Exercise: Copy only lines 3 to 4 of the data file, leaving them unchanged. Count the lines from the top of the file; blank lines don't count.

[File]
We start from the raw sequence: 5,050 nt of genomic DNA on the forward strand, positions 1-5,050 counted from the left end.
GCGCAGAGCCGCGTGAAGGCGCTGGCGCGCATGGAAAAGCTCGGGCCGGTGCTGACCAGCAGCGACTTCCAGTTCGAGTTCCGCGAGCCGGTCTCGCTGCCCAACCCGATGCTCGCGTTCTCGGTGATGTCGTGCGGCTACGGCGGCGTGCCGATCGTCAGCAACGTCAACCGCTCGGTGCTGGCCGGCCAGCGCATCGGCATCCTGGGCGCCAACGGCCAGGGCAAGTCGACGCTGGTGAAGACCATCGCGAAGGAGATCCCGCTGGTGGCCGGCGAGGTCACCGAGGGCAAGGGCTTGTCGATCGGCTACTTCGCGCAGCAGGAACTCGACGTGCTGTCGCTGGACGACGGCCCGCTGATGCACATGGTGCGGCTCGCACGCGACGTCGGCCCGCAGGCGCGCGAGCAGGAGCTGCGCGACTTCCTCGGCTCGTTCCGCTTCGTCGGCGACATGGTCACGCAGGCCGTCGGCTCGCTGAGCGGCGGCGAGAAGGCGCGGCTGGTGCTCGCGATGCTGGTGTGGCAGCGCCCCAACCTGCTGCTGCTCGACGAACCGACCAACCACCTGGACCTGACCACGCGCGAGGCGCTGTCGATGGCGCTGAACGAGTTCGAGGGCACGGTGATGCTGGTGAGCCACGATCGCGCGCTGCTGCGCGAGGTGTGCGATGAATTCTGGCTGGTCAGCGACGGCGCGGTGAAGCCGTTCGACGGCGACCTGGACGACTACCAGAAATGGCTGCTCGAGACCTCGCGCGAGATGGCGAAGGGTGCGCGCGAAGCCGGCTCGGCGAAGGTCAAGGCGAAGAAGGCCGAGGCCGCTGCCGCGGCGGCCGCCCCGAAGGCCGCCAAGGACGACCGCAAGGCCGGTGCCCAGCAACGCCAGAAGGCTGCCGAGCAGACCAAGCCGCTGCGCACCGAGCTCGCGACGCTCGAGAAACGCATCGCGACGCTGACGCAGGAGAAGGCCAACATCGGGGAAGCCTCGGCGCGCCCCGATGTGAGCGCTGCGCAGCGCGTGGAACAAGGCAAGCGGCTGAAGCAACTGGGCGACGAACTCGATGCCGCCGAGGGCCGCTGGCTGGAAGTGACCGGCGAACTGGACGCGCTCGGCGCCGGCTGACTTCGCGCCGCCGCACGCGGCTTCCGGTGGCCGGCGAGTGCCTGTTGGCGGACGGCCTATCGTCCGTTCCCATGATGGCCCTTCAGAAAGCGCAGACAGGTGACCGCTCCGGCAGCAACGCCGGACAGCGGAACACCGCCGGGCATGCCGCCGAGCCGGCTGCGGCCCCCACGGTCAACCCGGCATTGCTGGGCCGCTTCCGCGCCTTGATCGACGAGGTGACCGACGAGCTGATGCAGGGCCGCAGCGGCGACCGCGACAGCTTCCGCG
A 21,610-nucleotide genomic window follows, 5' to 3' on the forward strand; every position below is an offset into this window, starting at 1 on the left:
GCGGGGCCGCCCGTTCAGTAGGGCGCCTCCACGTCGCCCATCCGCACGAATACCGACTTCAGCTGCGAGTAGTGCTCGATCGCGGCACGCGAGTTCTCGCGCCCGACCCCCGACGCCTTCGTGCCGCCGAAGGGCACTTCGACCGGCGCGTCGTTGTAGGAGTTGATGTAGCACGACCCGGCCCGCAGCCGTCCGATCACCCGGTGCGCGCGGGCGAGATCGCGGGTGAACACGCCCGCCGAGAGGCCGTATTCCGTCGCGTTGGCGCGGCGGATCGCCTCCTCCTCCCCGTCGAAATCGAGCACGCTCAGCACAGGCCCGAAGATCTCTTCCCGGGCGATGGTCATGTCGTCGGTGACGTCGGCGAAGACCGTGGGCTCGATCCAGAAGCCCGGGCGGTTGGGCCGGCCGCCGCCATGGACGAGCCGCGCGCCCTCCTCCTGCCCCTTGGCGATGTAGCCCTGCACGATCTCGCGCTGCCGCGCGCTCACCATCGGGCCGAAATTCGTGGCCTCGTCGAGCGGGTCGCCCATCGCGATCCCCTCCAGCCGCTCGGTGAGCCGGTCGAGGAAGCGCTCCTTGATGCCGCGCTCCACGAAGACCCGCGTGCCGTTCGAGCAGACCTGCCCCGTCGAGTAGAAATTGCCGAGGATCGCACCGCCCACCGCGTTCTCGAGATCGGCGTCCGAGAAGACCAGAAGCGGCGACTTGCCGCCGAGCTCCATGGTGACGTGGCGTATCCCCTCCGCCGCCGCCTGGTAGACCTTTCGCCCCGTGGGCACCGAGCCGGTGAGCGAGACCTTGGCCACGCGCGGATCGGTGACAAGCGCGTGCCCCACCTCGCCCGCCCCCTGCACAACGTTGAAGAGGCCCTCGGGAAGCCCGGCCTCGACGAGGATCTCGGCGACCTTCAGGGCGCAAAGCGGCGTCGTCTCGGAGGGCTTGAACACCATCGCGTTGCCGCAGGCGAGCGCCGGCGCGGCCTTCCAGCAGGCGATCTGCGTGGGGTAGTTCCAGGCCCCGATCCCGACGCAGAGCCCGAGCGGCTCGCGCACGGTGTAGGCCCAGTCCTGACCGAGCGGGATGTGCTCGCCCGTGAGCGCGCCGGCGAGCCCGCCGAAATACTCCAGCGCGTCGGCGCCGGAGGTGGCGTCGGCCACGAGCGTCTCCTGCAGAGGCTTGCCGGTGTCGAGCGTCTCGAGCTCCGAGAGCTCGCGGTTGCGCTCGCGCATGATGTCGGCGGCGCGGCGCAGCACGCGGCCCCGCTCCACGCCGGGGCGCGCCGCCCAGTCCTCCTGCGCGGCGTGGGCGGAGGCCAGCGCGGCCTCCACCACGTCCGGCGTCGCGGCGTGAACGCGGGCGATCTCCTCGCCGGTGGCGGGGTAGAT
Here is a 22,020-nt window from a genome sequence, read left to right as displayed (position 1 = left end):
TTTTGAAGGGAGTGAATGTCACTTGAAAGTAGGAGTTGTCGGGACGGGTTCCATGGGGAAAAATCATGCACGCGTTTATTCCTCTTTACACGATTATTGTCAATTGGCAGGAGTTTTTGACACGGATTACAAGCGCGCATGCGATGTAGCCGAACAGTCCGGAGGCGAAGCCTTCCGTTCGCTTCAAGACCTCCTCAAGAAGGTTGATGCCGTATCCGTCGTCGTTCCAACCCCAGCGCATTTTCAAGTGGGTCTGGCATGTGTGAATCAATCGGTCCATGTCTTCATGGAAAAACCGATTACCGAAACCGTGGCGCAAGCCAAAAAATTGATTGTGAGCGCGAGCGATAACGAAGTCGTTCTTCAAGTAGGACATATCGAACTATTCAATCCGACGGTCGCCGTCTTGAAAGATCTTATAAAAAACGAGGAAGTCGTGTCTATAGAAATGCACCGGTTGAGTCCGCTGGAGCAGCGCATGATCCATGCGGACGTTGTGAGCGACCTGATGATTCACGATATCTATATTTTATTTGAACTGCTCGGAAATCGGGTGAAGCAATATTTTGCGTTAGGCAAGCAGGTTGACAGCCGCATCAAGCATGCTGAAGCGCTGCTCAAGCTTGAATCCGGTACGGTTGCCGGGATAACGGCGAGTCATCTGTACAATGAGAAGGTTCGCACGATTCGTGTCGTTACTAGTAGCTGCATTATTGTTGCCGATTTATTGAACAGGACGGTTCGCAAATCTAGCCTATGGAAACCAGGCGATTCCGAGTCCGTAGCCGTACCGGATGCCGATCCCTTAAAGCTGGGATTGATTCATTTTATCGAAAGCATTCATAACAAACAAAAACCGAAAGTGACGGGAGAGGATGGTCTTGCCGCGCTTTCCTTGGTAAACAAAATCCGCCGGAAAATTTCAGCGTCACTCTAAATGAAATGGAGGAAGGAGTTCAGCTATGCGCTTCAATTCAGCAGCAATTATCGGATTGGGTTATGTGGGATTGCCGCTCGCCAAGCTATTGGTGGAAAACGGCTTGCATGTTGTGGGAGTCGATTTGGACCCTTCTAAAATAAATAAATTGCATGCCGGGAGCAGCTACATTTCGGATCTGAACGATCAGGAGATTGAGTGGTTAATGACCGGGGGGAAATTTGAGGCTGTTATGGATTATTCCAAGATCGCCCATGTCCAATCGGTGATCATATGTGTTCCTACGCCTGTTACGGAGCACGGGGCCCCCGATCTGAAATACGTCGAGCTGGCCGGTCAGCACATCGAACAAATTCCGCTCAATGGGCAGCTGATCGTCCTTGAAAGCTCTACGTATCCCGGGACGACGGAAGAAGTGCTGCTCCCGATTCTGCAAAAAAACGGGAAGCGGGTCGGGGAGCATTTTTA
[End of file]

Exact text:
A 21,610-nucleotide genomic window follows, 5' to 3' on the forward strand; every position below is an offset into this window, starting at 1 on the left:
GCGGGGCCGCCCGTTCAGTAGGGCGCCTCCACGTCGCCCATCCGCACGAATACCGACTTCAGCTGCGAGTAGTGCTCGATCGCGGCACGCGAGTTCTCGCGCCCGACCCCCGACGCCTTCGTGCCGCCGAAGGGCACTTCGACCGGCGCGTCGTTGTAGGAGTTGATGTAGCACGACCCGGCCCGCAGCCGTCCGATCACCCGGTGCGCGCGGGCGAGATCGCGGGTGAACACGCCCGCCGAGAGGCCGTATTCCGTCGCGTTGGCGCGGCGGATCGCCTCCTCCTCCCCGTCGAAATCGAGCACGCTCAGCACAGGCCCGAAGATCTCTTCCCGGGCGATGGTCATGTCGTCGGTGACGTCGGCGAAGACCGTGGGCTCGATCCAGAAGCCCGGGCGGTTGGGCCGGCCGCCGCCATGGACGAGCCGCGCGCCCTCCTCCTGCCCCTTGGCGATGTAGCCCTGCACGATCTCGCGCTGCCGCGCGCTCACCATCGGGCCGAAATTCGTGGCCTCGTCGAGCGGGTCGCCCATCGCGATCCCCTCCAGCCGCTCGGTGAGCCGGTCGAGGAAGCGCTCCTTGATGCCGCGCTCCACGAAGACCCGCGTGCCGTTCGAGCAGACCTGCCCCGTCGAGTAGAAATTGCCGAGGATCGCACCGCCCACCGCGTTCTCGAGATCGGCGTCCGAGAAGACCAGAAGCGGCGACTTGCCGCCGAGCTCCATGGTGACGTGGCGTATCCCCTCCGCCGCCGCCTGGTAGACCTTTCGCCCCGTGGGCACCGAGCCGGTGAGCGAGACCTTGGCCACGCGCGGATCGGTGACAAGCGCGTGCCCCACCTCGCCCGCCCCCTGCACAACGTTGAAGAGGCCCTCGGGAAGCCCGGCCTCGACGAGGATCTCGGCGACCTTCAGGGCGCAAAGCGGCGTCGTCTCGGAGGGCTTGAACACCATCGCGTTGCCGCAGGCGAGCGCCGGCGCGGCCTTCCAGCAGGCGATCTGCGTGGGGTAGTTCCAGGCCCCGATCCCGACGCAGAGCCCGAGCGGCTCGCGCACGGTGTAGGCCCAGTCCTGACCGAGCGGGATGTGCTCGCCCGTGAGCGCGCCGGCGAGCCCGCCGAAATACTCCAGCGCGTCGGCGCCGGAGGTGGCGTCGGCCACGAGCGTCTCCTGCAGAGGCTTGCCGGTGTCGAGCGTCTCGAGCTCCGAGAGCTCGCGGTTGCGCTCGCGCATGATGTCGGCGGCGCGGCGCAGCACGCGGCCCCGCTCCACGCCGGGGCGCGCCGCCCAGTCCTCCTGCGCGGCGTGGGCGGAGGCCAGCGCGGCCTCCACCACGTCCGGCGTCGCGGCGTGAACGCGGGCGATCTCCTCGCCGGTGGCGGGGTAGAT